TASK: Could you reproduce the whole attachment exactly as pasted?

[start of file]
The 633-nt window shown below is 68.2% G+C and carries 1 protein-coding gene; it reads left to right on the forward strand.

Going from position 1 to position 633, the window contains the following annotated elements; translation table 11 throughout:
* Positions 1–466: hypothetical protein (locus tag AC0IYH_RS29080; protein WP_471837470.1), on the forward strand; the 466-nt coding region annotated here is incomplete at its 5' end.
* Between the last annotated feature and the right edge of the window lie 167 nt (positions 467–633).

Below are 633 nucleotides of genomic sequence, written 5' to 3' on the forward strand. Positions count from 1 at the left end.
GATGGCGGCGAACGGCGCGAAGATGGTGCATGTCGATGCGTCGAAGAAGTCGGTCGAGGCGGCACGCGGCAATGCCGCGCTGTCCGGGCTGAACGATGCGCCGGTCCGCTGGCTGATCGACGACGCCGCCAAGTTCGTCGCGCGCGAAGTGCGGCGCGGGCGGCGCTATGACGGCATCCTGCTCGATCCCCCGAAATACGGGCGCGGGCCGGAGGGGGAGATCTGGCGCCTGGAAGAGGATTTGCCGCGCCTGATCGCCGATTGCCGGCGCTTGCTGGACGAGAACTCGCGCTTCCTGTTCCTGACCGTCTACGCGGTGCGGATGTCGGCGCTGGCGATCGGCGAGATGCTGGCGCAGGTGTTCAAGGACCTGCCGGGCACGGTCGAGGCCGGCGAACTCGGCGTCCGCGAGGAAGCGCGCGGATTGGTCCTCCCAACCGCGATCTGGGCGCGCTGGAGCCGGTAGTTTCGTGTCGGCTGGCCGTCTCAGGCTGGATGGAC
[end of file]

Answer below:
The 633-nt window shown below is 68.2% G+C and carries 1 protein-coding gene; it reads left to right on the forward strand.

Going from position 1 to position 633, the window contains the following annotated elements; translation table 11 throughout:
* Positions 1–466: hypothetical protein (locus tag AC0IYH_RS29080; protein WP_471837470.1), on the forward strand; the 466-nt coding region annotated here is incomplete at its 5' end.
* Between the last annotated feature and the right edge of the window lie 167 nt (positions 467–633).

Below are 633 nucleotides of genomic sequence, written 5' to 3' on the forward strand. Positions count from 1 at the left end.
GATGGCGGCGAACGGCGCGAAGATGGTGCATGTCGATGCGTCGAAGAAGTCGGTCGAGGCGGCACGCGGCAATGCCGCGCTGTCCGGGCTGAACGATGCGCCGGTCCGCTGGCTGATCGACGACGCCGCCAAGTTCGTCGCGCGCGAAGTGCGGCGCGGGCGGCGCTATGACGGCATCCTGCTCGATCCCCCGAAATACGGGCGCGGGCCGGAGGGGGAGATCTGGCGCCTGGAAGAGGATTTGCCGCGCCTGATCGCCGATTGCCGGCGCTTGCTGGACGAGAACTCGCGCTTCCTGTTCCTGACCGTCTACGCGGTGCGGATGTCGGCGCTGGCGATCGGCGAGATGCTGGCGCAGGTGTTCAAGGACCTGCCGGGCACGGTCGAGGCCGGCGAACTCGGCGTCCGCGAGGAAGCGCGCGGATTGGTCCTCCCAACCGCGATCTGGGCGCGCTGGAGCCGGTAGTTTCGTGTCGGCTGGCCGTCTCAGGCTGGATGGAC